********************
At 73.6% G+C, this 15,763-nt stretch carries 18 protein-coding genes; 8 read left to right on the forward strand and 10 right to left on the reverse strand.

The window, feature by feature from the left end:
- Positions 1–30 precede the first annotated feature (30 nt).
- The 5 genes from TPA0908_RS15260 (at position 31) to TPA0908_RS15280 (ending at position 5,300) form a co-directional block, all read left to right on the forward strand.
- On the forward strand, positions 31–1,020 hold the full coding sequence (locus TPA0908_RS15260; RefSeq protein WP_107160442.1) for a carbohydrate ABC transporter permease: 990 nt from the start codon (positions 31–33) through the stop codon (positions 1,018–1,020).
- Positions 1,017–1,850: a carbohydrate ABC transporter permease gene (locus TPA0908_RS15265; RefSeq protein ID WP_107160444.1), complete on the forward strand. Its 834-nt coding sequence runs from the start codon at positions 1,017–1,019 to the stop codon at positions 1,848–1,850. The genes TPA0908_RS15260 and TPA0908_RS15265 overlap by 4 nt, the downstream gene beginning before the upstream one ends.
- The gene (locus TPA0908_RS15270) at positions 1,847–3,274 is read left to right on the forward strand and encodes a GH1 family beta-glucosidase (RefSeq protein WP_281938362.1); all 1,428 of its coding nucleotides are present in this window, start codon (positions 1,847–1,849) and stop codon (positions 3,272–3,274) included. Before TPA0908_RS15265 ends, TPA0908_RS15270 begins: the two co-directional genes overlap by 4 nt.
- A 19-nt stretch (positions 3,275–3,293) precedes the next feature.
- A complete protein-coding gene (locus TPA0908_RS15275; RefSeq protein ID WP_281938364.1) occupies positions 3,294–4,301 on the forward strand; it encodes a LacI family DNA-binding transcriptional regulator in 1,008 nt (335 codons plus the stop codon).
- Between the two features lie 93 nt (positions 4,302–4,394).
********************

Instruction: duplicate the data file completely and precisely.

At 73.6% G+C, this 15,763-nt stretch carries 18 protein-coding genes; 8 read left to right on the forward strand and 10 right to left on the reverse strand.

The window, feature by feature from the left end:
- Positions 1–30 precede the first annotated feature (30 nt).
- The 5 genes from TPA0908_RS15260 (at position 31) to TPA0908_RS15280 (ending at position 5,300) form a co-directional block, all read left to right on the forward strand.
- On the forward strand, positions 31–1,020 hold the full coding sequence (locus TPA0908_RS15260; RefSeq protein WP_107160442.1) for a carbohydrate ABC transporter permease: 990 nt from the start codon (positions 31–33) through the stop codon (positions 1,018–1,020).
- Positions 1,017–1,850: a carbohydrate ABC transporter permease gene (locus TPA0908_RS15265; RefSeq protein ID WP_107160444.1), complete on the forward strand. Its 834-nt coding sequence runs from the start codon at positions 1,017–1,019 to the stop codon at positions 1,848–1,850. The genes TPA0908_RS15260 and TPA0908_RS15265 overlap by 4 nt, the downstream gene beginning before the upstream one ends.
- The gene (locus TPA0908_RS15270) at positions 1,847–3,274 is read left to right on the forward strand and encodes a GH1 family beta-glucosidase (RefSeq protein WP_281938362.1); all 1,428 of its coding nucleotides are present in this window, start codon (positions 1,847–1,849) and stop codon (positions 3,272–3,274) included. Before TPA0908_RS15265 ends, TPA0908_RS15270 begins: the two co-directional genes overlap by 4 nt.
- A 19-nt stretch (positions 3,275–3,293) precedes the next feature.
- A complete protein-coding gene (locus TPA0908_RS15275; RefSeq protein ID WP_281938364.1) occupies positions 3,294–4,301 on the forward strand; it encodes a LacI family DNA-binding transcriptional regulator in 1,008 nt (335 codons plus the stop codon).
- Between the two features lie 93 nt (positions 4,302–4,394).